Posted on 28 February 2013 by Richard McGuire
A new map of federal electoral districts is attracting criticism from local MPs on both sides of the political spectrum.
MP Alex Atamanenko, (NDP – B.C. Southern Interior) and MP Dan Albas (Conservative – Okanagan-Coquihalla) have both issued statements critical of the map submitted Jan. 28 by the Federal Electoral Boundaries Commission for British Columbia.
Both MPs say they will be raising their concerns with the House of Commons standing committee on Procedure and House Affairs, which can recommend changes to the boundaries commission.
The new boundaries could improve electoral chances for the Conservatives in this area, but the MPs are basing their concerns on the splitting of communities and the difficulty many constituents will have accessing their MP’s office.
Under the new boundaries, Osoyoos would be in a newly created riding called South Okanagan-West Kootenay, which would also include Oliver and Penticton, as well as communities as far as Slocan, Castlegar and Trail.
Keremeos would now be located in a separate riding of Central Okanagan-Similkameen-Nicola, which also includes Princeton, Summerland, Peachland, West Kelowna and Merritt.
The new map splits Atamanenko’s current riding of B.C. Southern Interior over three new ridings.
Atamanenko is particularly concerned that Nelson, Kaslo and Salmo will become part of a re-drawn Kootenay-Columbia, splitting them from Slocan, Castlegar and Trail.
“We heard the message loud and clear that Nelson, Salmo and Kaslo did not want to be separated from Castlegar and Trail, but that is exactly what the commission has done,” said Atamanenko, referring to public hearings about the proposed changes held in October.
Atamanenko currently has a full-time constituency office in Castlegar and a part-time office in Oliver. With Penticton added to the riding, it would require a second full-time office, Atamaneko said.
MPs don’t receive an additional budget for a second office, he noted.
The three-member commission is not supposed to weigh political factors when it draws boundaries.
Under federal law, it is required to consider such factors as population, a manageable geographic size, and “the community of interest or community of identity” or historical patterns of a district.
In a blog post Jan. 30, Albas acknowledged that proposed changes in the Southern Interior “are potentially more politically advantageous to my party than to the other parties,” but said his criticism is an attempt to look beyond the politics and at whether people are better represented, which he said would not be the case.
“While population is certainly a critical factor in creating riding boundaries, we must also consider accessibility,” Albas argued. “That is the right of citizens to meet with their elected Member of Parliament and that is where my concern arises.”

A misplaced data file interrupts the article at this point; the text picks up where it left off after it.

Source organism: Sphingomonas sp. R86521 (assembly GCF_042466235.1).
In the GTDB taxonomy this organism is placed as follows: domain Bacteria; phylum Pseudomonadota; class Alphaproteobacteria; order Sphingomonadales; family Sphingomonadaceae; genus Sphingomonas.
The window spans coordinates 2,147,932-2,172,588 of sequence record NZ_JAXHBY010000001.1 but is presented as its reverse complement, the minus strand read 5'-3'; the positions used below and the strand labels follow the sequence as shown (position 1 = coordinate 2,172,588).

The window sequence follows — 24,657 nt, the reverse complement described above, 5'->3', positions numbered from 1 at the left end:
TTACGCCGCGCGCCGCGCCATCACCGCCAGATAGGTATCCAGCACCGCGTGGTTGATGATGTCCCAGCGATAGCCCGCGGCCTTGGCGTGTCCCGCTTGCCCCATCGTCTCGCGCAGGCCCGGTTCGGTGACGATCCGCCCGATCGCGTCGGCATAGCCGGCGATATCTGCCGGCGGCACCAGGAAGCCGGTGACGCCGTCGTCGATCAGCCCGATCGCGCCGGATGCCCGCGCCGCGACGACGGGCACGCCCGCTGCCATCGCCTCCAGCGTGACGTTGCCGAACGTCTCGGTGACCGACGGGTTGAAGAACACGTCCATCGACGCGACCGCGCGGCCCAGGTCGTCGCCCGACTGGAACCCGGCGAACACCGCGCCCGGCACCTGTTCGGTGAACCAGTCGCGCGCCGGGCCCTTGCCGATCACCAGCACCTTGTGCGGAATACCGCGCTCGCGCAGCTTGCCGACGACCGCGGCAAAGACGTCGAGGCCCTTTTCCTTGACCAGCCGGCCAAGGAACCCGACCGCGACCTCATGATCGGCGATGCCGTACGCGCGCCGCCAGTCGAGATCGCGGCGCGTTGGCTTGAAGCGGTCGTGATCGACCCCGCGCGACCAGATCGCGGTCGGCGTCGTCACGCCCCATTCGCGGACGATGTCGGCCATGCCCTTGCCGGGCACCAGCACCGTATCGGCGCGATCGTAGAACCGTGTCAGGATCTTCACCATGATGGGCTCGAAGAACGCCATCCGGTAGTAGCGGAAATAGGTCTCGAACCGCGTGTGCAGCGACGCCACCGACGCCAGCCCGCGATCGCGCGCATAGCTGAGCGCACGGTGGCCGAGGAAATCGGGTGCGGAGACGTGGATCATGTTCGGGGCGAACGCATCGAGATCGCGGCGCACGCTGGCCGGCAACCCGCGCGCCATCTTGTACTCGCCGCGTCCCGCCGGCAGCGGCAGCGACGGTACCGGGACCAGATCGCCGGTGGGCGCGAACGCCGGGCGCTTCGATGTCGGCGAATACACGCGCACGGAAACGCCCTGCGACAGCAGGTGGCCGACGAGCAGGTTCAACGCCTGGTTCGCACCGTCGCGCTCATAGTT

An MP in the new South Okanagan-Kootenay riding would likely locate an office in Penticton, requiring residents from the Slocan Valley to drive many hours over some of the most challenging roads in the province, Albas said.
Residents of Cawston and Keremeos would also likely have to drive through Penticton to see an MP based in West Kelowna, Albas said.
“I submit this … is unrealistic and lacking in common sense,” he wrote.
Atamanenko doesn’t think the changes in the Okanagan make sense either.
“I know that residents of Penticton and Summerland wanted to stay together, for one thing because they have that community of interest,” he said. “The message I got from people from Princeton all the way to Oliver is that they’re very comfortable with that Hwy. 3 corridor and they would feel more part of being included with Keremeos certainly and also with Oliver and Osoyoos.”
The current riding of B.C. Southern Interior follows the Hwy. 3 corridor, Atamanenko said.
“Distances are great, but it’s workable,” he added.
He’s not yet certain where he’ll run in the next election, but says it will probably be in South Okanagan-West Kootenay because it includes his hometown of Castlegar.
Albas said he hasn’t decided where he’ll run, or even if he will run again. He previously was a city councillor in Penticton, but now lives in West Kelowna.
Albas said he’s met with Atamanenko and MP David Wilks (Conservative – Kootenay-Columbia) to discuss concerns about the boundaries.
“I believe that as MPs we have to work together to ensure the boundaries are as workable as possible for the citizens we represent,” Albas said.
He reiterated his main concern is accessibility of MPs to their constituents, adding this is a practical issue that cuts across party lines.
Osoyoos Mayor Stu Wells believes the changes could result in a change of party to the Conservatives in the new riding that includes Osoyoos.
“If you add Penticton with a strong Conservative leaning and remove Nelson and Salmo, strong NDP areas, I think the potential is there to see a political shift,” said Wells, noting this area has always been a swing riding.
Wells believes that ridings running east and west are a problem in B.C. where mountain ranges and valleys run north and south.
“I think this is one of the toughest ridings in the province because you probably go through six or seven different socio-economic zones travelling from one end of the riding to the other,” said Wells, noting that commerce and agriculture patterns flow north and south.
In its report, the boundaries commission compared its task, in light of the six new districts added in B.C., to “redesigning a 42-piece jigsaw puzzle from an existing 36-piece jigsaw puzzle.”
In B.C., the population of each district is supposed to vary as little as possible from a median of 104,763 electors.
Electoral boundaries are re-drawn following every second census in order to reflect shifts in population. The current proposal is based on the 2011 census.